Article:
Wednesday, April 23, 2008

April is Cesarean Awareness Month

So, after Caiden was born via c-section because of her breech (non-head down) position, I joined a group called International Cesarean Awareness Network (ICAN) to help me get a handle on the emotional and physical challenges of delivering a baby this way. ICAN is an organization that works to educate woman about c-sections, their prevalence, how to avoid them, and how to prepare them for future vaginal births after a c/section. (VBAC) They also offer chapters all over the US which work like support groups and often work to advocate for the rights of birthing women in their area. You may be wondering why it is important to advocate for the "rights" of birthing Mama's....isn't that what our Dr.'s are for? Well, I'll answer that question with one of my own: When one in THREE women deliver by cesarean section and the national c-section rate in American is double the recommended number allowed by the World Health Organization and within the top 5 countries for c-section rates, should we perhaps take a closer look ourselves at our birthing choices?

I did a survey of my friends and found that of 15 of my friends, 5 had regular vaginal births in a hospital (one was a homebirth transfer last minute), four had homebirths (one had 2 of them!) and 9 of us had cesarean sections. And that's not even counting the girls I know from my Orlando chapter of ICAN who have ALL had at least one c/s.Those are not good odds.

The rise in c-sections has been explained by a few factors: litigation, malpractice insurance making demands of the Dr. to stay with a laboring woman during the ENTIRE duration of her VBAC labor, and also to have a anesthesiologist on the premisis the entire time in case of an emergency c/s, as well as convenience issues of a Dr. to be able to schedule an hour surgery vs. a 20 hr labor, and not have to waken in the middle of the night. There are also doctor and hospital protocols about inductions- after a certain number of hours if you do not progress according to their time table, you're an automatic c-section. Also, most hospitals have imposed VBAC bans (yes, I did really say BANS) on their patients. They have made them "illegal" because of insurance carrier's demands on their staff for VBACS. These are REAL factors, I didn't just make them up. They aren't pretty, but they are real.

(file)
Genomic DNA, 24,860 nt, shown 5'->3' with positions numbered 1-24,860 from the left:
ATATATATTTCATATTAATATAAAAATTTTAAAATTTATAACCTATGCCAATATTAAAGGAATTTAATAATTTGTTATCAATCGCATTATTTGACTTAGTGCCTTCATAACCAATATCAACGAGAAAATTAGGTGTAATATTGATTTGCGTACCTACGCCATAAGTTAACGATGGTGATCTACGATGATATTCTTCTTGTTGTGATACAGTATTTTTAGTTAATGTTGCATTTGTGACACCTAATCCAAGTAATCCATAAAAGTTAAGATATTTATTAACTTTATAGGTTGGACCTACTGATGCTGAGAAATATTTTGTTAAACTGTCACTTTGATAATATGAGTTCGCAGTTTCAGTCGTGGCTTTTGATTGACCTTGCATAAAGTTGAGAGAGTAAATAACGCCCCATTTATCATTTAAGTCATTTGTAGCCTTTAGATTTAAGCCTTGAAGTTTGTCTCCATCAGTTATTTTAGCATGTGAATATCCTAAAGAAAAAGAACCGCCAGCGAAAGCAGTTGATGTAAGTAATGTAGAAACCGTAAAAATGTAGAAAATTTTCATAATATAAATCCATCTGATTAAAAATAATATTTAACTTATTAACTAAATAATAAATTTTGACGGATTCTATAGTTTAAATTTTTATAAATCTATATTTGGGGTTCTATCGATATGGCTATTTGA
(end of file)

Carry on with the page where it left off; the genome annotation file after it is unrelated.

I feel that Caiden's arrival via c-section was necessary. She was a footling breech with the cord wrapped around her neck keeping her high in my uterus (she would not descend on her own) and she was experiencing a marked deceleration in her heart rate during contractions.

I also DO believe that there are times when c-sections are necessary, life-saving and beneficial medical interventions.

However, I am guessing that a vast majority of births this way would have been unnecessary had there been less intervention by the medical professions who are "managing" our labors. With this in mind, I think it is important to help educate women about their choices, and about the risks involved in such a complicated surgical procedure. That's why I just want to point out that April is Cesarean Awareness Month. My hope is that if women are more informed before they go into labor (or better yet, before they get pregnant and have "baby brain") perhaps we will have better outcomes for Mama's and babies. Because who would choose to go through unnecessary major abdominal surgery while they're adjusting to a new baby and learning to breastfeed?! Not I!

3 comments:

Mrs said...

At many hospitals and for many doctors, twins are an automatic c-sec as well. I'm so thankful my SIL and the one with twins at our church had doctors who knew this wasn't necessary.

Following Forward said...

Thanks for some of the info, I did not know of those scary stats.

I am a Monkey's Mama said...

What a great post, Shannon. I hope that you will consider submitting this to the ICAN eNews or the Clarion.

It was great seeing you last night too. Another great meeting!